It's not every day the country gets a new taoiseach, so one might expect the political junkies of talk radio to get worked up about last week's elevation of Leo Varadkar to the top job. But, in a worrying sign for the incoming Taoiseach, the response is strangely muted.
Shane Coleman, co-host of Newstalk Breakfast (weekdays), is regularly teased by his colleague Paul Williams for being a politics nerd. So when Coleman declares his "massive disappointment" at what he sees as a dearth of talent in Varadkar's ministerial picks, it's not an auspicious start for the new administration.
Normally cast as the long-suffering voice of reason in his double act with Williams, Coleman decides to be the editorial attack dog for a change.
It's like lunchtime in Nando's, there are so many Ministers around the table
Doubting the ability of new Minister for Justice Charlie Flanagan to reform An Garda Síochána, he says he would have preferred Heather Humphreys, who “would have given the gardaí a toe up the you-know-where”.
He bemoans the “half-demotion” of Mary Mitchell O’Connor to a newly created super junior ministry. “It’s like lunchtime in Nando’s, there are so many Ministers around the table,” he complains.
The air is one of weary fatalism rather than splenetic outrage, but it’s striking nonetheless, given that Coleman isn’t normally given to predictable rent-a-rants. Even his co-host seems slightly taken aback: “You’ve got me depressed now.”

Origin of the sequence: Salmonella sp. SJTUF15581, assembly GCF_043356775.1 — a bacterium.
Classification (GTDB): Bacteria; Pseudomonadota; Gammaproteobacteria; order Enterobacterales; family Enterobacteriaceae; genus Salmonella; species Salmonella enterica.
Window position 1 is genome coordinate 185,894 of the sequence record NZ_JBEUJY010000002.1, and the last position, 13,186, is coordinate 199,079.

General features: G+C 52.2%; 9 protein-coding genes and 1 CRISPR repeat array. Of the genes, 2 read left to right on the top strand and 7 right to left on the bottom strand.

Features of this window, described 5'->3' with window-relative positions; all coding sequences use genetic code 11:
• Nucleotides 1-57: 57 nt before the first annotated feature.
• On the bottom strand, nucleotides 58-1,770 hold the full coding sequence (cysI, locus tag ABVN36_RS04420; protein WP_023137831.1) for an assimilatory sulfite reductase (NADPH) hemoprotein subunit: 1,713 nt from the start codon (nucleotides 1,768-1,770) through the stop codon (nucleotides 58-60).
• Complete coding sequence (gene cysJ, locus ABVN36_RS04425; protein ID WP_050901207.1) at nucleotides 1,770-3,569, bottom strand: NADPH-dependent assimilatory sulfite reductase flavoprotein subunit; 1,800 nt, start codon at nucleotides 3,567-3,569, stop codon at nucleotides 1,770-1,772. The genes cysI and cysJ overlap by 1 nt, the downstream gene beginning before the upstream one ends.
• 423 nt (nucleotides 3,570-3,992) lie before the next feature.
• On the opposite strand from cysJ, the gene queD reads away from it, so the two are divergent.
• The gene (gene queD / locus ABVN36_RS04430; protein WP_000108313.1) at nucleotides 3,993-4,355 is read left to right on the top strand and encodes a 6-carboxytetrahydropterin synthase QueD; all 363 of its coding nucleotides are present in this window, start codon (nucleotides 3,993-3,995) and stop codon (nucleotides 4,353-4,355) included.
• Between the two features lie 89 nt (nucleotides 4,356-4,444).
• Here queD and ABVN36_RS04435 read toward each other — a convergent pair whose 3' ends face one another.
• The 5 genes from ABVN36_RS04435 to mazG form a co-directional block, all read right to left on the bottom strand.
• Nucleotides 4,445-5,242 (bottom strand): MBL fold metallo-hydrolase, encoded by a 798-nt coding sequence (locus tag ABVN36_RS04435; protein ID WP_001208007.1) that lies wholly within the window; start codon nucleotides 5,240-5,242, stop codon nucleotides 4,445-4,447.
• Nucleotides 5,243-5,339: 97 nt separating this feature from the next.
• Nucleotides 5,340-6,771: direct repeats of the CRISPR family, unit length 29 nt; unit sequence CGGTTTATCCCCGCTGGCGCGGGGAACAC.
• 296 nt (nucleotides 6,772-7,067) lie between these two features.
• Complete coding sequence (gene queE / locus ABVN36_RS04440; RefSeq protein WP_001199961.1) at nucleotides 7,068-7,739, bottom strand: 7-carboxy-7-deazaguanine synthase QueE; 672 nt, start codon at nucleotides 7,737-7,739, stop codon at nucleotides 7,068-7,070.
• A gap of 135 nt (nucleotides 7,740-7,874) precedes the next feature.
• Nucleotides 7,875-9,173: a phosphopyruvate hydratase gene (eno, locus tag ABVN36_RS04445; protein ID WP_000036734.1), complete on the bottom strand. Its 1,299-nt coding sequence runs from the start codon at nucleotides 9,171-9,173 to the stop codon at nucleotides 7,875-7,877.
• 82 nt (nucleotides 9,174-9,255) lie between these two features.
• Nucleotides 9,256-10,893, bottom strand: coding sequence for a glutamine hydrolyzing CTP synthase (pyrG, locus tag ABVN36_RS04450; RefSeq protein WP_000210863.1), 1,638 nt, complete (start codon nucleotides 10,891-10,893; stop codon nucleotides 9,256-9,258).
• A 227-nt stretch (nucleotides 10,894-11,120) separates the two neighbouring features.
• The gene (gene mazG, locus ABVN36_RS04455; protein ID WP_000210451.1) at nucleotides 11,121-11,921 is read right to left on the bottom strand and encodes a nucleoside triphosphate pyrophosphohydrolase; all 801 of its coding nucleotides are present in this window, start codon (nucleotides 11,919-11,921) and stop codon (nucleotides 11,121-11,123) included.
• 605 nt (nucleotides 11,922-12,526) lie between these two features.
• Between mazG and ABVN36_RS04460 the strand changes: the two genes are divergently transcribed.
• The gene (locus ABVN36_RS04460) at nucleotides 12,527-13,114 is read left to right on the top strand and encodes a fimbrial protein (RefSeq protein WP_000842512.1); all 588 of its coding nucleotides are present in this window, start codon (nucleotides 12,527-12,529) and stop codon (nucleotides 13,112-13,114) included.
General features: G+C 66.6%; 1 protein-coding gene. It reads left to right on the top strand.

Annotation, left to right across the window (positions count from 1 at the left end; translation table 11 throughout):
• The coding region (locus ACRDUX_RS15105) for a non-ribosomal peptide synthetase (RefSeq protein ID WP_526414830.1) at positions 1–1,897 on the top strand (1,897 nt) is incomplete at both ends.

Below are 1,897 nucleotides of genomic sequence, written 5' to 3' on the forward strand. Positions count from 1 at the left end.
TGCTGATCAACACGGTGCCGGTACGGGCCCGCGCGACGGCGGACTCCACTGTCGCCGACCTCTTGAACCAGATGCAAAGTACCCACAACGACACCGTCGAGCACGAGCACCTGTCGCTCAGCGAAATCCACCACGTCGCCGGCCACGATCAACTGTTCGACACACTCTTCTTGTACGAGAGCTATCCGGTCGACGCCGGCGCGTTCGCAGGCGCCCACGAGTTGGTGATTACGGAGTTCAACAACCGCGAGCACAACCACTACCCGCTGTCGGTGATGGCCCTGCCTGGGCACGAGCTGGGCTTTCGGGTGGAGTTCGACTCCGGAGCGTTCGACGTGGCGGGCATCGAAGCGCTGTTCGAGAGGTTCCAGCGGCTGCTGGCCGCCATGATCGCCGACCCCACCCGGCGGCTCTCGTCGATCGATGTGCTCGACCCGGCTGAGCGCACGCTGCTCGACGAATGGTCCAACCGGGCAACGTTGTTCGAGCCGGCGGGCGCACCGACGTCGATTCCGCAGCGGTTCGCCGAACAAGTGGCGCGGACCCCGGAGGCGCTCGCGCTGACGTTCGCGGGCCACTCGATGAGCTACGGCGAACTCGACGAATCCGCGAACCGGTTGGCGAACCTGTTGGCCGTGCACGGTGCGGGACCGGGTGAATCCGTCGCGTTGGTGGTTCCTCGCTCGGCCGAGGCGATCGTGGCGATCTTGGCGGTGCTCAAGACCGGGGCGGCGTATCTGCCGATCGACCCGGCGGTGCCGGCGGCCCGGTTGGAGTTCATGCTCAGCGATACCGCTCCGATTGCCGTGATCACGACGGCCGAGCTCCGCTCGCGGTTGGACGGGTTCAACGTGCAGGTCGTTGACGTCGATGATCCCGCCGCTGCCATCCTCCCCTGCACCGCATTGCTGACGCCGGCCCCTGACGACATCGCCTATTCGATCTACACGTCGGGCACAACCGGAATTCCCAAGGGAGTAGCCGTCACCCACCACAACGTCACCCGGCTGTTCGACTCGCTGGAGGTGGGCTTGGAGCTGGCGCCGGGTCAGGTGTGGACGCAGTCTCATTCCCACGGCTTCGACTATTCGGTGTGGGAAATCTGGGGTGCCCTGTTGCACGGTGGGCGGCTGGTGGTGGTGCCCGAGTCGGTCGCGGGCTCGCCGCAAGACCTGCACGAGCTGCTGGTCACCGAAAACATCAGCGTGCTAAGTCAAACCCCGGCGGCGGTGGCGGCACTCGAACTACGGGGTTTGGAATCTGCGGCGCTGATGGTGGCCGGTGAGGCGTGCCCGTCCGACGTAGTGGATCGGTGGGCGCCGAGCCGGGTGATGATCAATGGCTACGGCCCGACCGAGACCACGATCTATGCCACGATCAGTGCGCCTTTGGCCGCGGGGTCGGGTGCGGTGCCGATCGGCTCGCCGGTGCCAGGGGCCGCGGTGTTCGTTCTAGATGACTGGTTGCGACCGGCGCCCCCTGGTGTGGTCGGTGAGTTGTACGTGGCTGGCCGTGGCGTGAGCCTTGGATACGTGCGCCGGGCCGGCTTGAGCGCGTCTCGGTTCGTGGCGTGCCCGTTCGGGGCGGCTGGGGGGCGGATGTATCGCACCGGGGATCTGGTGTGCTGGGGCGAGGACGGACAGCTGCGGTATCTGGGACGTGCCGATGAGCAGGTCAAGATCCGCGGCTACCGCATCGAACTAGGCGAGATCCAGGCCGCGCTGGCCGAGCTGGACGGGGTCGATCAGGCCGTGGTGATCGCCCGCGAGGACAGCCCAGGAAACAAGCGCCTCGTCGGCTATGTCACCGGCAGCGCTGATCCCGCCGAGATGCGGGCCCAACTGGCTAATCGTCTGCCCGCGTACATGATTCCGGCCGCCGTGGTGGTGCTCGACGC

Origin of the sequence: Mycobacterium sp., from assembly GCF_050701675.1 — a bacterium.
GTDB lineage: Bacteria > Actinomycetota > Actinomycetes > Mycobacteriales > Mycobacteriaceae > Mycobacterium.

Lest one think that Williams is losing his natural tabloid touch, he jokily describes Varadkar as “Ireland’s most handsome taoiseach”, asking listeners for their opinion on the matter. “All right, you’ve made your point,” says Coleman, resuming the role of ever-patient straight man.
On the face of things, Seán O'Rourke approaches the new premier's arrival with a due sense of occasion, broadcasting Wednesday's edition of his show (Today with Seán O'Rourke, RTÉ Radio 1, weekdays) from famed Dáil hangout Buswells Hotel.
He starts off by asking Fine Gael's Regina Doherty about a possible ministerial appointment (she later ends up as Minister of Social Protection), breezily inquiring if she is "glad, confident and expectant".
“I don’t know,” comes the listless reply, promptly taking the wind out of O’Rourke’s sails.
This opening exchange somehow sets the tone for the ensuing discussion. Aside from a spirited exchange between Doherty and People Before Profit TD Bríd Smith over welfare fraud, it’s a dutiful overview of possible developments rather than an expectant heralding of a new era. Even O’Rourke’s enthusiasm seems to have waned by the end.
This sets the tone of the interview, with both men essentially at cross-purposes throughout
The presenter sounds more like himself when talking to author and scientist Richard Dawkins the day before. Dawkins is on wearing his high-profile atheist hat, which his host tries to knock off with admirable doggedness if occasionally shaky logic.
O’Rourke begins by asking his guest why his theory on the origin of the evolutionary process “excludes the possibility of a creator called God”.
“Because it doesn’t explain anything,” replies Dawkins firmly.
This sets the tone of the interview, with both men essentially at cross-purposes throughout.